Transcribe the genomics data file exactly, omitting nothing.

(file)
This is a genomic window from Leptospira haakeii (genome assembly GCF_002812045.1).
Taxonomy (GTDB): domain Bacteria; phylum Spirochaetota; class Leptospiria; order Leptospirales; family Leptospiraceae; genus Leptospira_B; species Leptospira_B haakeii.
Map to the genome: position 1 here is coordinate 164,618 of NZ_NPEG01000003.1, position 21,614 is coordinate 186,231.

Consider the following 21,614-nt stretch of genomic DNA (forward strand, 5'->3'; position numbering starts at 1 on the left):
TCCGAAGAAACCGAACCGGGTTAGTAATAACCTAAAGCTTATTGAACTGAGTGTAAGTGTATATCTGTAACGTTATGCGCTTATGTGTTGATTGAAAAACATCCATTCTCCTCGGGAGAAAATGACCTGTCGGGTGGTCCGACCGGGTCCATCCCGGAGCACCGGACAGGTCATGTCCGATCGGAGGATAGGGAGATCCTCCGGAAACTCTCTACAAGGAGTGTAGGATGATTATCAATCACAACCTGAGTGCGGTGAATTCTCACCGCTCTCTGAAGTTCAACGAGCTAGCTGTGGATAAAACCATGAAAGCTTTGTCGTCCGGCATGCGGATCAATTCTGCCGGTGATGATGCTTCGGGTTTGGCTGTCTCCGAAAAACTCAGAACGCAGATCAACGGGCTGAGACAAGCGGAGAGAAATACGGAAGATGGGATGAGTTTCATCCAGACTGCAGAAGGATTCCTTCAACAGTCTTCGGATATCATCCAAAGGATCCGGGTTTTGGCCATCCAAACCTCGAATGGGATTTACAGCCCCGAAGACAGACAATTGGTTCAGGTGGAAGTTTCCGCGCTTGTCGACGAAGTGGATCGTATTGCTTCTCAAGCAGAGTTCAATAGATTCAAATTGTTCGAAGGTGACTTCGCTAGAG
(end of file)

This is a genomic window from Leptospira haakeii (genome assembly GCF_002812045.1).
Taxonomy (GTDB): domain Bacteria; phylum Spirochaetota; class Leptospiria; order Leptospirales; family Leptospiraceae; genus Leptospira_B; species Leptospira_B haakeii.
Map to the genome: position 1 here is coordinate 164,618 of NZ_NPEG01000003.1, position 21,614 is coordinate 186,231.

Consider the following 21,614-nt stretch of genomic DNA (forward strand, 5'->3'; position numbering starts at 1 on the left):
TCCGAAGAAACCGAACCGGGTTAGTAATAACCTAAAGCTTATTGAACTGAGTGTAAGTGTATATCTGTAACGTTATGCGCTTATGTGTTGATTGAAAAACATCCATTCTCCTCGGGAGAAAATGACCTGTCGGGTGGTCCGACCGGGTCCATCCCGGAGCACCGGACAGGTCATGTCCGATCGGAGGATAGGGAGATCCTCCGGAAACTCTCTACAAGGAGTGTAGGATGATTATCAATCACAACCTGAGTGCGGTGAATTCTCACCGCTCTCTGAAGTTCAACGAGCTAGCTGTGGATAAAACCATGAAAGCTTTGTCGTCCGGCATGCGGATCAATTCTGCCGGTGATGATGCTTCGGGTTTGGCTGTCTCCGAAAAACTCAGAACGCAGATCAACGGGCTGAGACAAGCGGAGAGAAATACGGAAGATGGGATGAGTTTCATCCAGACTGCAGAAGGATTCCTTCAACAGTCTTCGGATATCATCCAAAGGATCCGGGTTTTGGCCATCCAAACCTCGAATGGGATTTACAGCCCCGAAGACAGACAATTGGTTCAGGTGGAAGTTTCCGCGCTTGTCGACGAAGTGGATCGTATTGCTTCTCAAGCAGAGTTCAATAGATTCAAATTGTTCGAAGGTGACTTCGCTAGAG